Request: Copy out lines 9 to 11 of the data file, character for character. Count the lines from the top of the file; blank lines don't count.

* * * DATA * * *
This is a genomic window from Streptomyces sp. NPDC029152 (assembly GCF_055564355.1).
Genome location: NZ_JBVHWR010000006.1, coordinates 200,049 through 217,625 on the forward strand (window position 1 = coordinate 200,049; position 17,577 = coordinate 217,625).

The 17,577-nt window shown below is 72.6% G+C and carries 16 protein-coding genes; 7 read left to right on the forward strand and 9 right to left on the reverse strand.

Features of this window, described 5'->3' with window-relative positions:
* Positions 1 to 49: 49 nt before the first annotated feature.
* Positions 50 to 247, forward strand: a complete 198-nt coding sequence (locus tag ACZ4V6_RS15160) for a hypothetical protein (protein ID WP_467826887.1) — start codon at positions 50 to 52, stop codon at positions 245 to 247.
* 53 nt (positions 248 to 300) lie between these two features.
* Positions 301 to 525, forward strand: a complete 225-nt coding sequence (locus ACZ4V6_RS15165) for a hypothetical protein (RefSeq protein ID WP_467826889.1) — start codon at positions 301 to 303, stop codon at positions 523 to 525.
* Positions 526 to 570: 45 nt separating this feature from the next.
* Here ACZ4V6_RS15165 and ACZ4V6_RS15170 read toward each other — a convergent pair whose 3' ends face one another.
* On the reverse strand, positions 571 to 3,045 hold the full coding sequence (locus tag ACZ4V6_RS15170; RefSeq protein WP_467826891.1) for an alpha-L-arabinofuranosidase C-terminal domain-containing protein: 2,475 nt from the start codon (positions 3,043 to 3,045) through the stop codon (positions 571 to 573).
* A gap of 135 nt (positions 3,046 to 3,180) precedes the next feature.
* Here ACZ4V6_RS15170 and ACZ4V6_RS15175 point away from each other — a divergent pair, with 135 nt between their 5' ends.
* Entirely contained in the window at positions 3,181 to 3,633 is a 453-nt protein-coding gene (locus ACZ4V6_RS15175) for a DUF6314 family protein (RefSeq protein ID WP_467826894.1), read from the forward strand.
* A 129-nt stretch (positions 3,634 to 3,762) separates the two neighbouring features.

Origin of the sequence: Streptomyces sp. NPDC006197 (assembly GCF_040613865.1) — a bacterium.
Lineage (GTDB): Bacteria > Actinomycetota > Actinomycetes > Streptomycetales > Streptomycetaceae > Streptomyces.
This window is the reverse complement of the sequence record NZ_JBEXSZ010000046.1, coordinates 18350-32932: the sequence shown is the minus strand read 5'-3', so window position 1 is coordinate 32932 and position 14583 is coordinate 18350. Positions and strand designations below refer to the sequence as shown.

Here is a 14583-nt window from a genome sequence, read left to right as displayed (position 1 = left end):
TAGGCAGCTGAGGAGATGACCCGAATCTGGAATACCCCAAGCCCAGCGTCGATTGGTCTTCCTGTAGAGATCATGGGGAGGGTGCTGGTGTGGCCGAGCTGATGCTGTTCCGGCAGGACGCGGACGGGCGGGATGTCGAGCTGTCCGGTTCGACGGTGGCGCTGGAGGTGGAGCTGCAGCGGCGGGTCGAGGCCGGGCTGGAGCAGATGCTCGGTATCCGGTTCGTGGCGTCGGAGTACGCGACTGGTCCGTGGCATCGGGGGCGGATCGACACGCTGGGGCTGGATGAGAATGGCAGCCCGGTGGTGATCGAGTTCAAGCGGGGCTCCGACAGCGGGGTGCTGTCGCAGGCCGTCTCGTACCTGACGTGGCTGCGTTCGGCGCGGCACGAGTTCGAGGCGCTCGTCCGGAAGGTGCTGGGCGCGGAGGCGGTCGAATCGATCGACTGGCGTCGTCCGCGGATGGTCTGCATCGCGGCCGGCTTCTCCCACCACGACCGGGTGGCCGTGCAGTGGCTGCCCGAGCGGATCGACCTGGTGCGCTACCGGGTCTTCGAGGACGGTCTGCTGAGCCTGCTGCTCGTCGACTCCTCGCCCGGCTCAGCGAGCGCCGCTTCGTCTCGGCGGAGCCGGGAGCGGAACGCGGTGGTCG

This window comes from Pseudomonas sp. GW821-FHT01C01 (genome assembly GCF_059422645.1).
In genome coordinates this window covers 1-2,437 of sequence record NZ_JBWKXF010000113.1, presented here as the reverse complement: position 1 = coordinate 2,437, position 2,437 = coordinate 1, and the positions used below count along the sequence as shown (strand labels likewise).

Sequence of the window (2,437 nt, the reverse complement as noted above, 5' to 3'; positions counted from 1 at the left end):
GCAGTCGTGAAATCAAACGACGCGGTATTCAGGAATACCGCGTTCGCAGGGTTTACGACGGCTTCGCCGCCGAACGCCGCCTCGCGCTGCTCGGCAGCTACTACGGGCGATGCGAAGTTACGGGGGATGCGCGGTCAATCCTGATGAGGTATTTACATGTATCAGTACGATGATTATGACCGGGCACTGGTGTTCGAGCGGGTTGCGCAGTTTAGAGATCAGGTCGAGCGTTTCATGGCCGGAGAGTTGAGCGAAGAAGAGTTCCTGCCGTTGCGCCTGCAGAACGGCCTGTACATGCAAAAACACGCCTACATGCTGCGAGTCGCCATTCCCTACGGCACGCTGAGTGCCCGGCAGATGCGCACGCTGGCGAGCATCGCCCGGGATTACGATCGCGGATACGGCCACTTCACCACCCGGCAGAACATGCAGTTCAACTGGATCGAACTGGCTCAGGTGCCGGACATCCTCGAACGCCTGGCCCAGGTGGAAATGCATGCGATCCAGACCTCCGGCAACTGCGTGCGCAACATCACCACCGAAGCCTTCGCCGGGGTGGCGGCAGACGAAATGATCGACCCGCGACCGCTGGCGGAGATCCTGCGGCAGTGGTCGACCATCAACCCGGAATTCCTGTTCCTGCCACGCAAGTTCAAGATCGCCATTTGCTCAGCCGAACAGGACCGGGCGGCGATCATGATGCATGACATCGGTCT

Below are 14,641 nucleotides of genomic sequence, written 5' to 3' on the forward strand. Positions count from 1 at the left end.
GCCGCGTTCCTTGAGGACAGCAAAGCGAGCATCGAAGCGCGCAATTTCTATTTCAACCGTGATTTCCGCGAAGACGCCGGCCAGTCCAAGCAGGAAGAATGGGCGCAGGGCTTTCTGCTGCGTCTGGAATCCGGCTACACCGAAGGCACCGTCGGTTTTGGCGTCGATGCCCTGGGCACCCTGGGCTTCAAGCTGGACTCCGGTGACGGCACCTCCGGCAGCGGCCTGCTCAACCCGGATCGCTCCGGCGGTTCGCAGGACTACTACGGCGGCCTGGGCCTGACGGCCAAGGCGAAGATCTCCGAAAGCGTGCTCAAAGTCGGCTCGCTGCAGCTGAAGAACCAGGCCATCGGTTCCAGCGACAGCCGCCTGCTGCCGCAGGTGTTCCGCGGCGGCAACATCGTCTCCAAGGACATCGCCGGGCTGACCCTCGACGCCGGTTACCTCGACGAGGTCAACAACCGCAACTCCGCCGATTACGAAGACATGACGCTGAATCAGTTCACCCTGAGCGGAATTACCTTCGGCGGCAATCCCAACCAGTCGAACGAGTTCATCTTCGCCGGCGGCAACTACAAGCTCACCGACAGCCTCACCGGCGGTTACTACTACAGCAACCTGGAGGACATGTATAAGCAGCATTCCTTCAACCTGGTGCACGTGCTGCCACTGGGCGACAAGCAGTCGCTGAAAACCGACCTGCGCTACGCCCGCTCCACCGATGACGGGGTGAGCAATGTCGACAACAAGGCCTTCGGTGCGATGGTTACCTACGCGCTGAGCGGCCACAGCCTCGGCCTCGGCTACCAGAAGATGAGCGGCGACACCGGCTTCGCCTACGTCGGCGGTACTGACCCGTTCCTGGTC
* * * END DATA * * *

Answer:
* Positions 526 to 570: 45 nt separating this feature from the next.
* Here ACZ4V6_RS15165 and ACZ4V6_RS15170 read toward each other — a convergent pair whose 3' ends face one another.
* On the reverse strand, positions 571 to 3,045 hold the full coding sequence (locus tag ACZ4V6_RS15170; RefSeq protein WP_467826891.1) for an alpha-L-arabinofuranosidase C-terminal domain-containing protein: 2,475 nt from the start codon (positions 3,043 to 3,045) through the stop codon (positions 571 to 573).